In Allens Cay we spied another Passport in the anchorage - Sans Cles ("Without Keys" in French). We stopped by to say hello to a fellow Passport owner (it's a Passport 43) and found out that they had left Oregon in 2007, traveled down the west coast through Mexico and Central America, come through the Panama Canal and then headed north via various stops to Florida. They then turned east and headed to Bimini, then Nassau and are now in the Exumas. We left them behind in Allens Cay but then they showed up next to us yesterday here at Normans. We invited them over for Easter Dinner and dined on a ridiculous amount of lamb, yams, three bean salad and then a bread pudding with a rum sauce. We were all seriously stuffed and we thoroughly enjoyed hearing about their adventures and sharing some of our plans.

Speaking of the anchorage, things have settled down considerably. The wind is fairly light, there are almost no waves, and without wind the current seems significantly less. We had one brief squall today which dumped rain on Pelican for all of 90 seconds (it's nice to have a quick rinse to get the salt off), but it's been clear other than the one burst. When we arrived we were one of three boats in the anchorage. As of today there are about 10 boats. It's a pretty nice place to anchor in settled weather as your swing (where the boat rotates around the anchor chain) is fairly predictable, following the current for the most part.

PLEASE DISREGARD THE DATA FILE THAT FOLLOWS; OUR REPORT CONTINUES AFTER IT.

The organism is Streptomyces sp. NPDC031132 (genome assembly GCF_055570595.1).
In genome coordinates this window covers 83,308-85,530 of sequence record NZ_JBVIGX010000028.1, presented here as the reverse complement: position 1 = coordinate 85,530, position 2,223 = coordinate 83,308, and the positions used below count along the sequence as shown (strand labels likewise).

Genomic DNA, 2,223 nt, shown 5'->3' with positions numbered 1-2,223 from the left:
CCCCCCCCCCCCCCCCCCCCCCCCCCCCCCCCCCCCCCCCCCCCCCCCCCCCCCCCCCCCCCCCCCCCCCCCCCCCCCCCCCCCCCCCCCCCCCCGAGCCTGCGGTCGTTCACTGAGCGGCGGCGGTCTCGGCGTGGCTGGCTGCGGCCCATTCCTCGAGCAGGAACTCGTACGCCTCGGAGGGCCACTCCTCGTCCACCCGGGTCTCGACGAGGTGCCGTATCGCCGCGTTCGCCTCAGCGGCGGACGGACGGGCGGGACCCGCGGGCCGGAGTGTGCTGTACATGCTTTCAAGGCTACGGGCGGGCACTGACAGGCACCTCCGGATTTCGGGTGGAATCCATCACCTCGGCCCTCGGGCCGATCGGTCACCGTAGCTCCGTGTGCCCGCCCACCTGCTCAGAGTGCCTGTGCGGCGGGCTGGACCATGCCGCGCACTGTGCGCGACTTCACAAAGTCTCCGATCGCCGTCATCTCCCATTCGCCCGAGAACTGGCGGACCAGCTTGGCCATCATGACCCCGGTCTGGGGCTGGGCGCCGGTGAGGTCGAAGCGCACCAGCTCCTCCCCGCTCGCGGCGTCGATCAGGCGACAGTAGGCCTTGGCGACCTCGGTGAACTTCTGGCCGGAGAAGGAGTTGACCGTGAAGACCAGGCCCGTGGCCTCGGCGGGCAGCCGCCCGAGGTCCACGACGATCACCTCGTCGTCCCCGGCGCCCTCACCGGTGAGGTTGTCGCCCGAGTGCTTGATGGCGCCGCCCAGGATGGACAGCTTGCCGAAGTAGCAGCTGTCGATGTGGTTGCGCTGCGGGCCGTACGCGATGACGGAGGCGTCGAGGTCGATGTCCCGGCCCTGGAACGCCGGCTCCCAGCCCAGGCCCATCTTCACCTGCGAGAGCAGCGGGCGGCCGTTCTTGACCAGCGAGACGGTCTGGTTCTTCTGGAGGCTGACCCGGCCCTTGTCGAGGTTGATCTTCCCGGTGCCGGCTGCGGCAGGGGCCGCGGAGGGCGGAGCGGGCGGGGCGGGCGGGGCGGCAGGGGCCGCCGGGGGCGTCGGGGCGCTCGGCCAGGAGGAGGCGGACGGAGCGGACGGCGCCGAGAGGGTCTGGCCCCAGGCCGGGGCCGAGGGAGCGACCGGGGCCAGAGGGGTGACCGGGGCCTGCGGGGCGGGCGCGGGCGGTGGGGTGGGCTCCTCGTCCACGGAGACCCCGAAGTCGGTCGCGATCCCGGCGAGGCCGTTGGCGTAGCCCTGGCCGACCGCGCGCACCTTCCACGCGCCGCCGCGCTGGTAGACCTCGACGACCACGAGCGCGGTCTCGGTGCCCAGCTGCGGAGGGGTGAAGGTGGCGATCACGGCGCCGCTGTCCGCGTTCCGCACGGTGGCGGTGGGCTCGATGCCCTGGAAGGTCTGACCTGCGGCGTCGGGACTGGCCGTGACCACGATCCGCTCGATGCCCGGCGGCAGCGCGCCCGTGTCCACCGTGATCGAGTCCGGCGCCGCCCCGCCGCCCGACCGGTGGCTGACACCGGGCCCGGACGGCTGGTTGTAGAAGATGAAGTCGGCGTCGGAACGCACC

Kristen went for a run on Normans Cay today, and then came back and used our solar shower (basically a "foil" bag that you hang off the mast, fill with water, and then use the spigot on the end to lightly rinse yourself off). It's nice to know it works, although there is pretty much no water pressure out of it. One of these days we'll hook up our good cockpit shower so we can have some pressure water outside to rinse with.

Tomorrow morning we're heading to Warderick Wells. Warderick Wells is part of the Exuma Cays Land and Sea Park. Quoting from one of our cruising guides, "The park, a designated replenishment area for all The Bahamas, is made up of 15 major cays and numerous smaller ones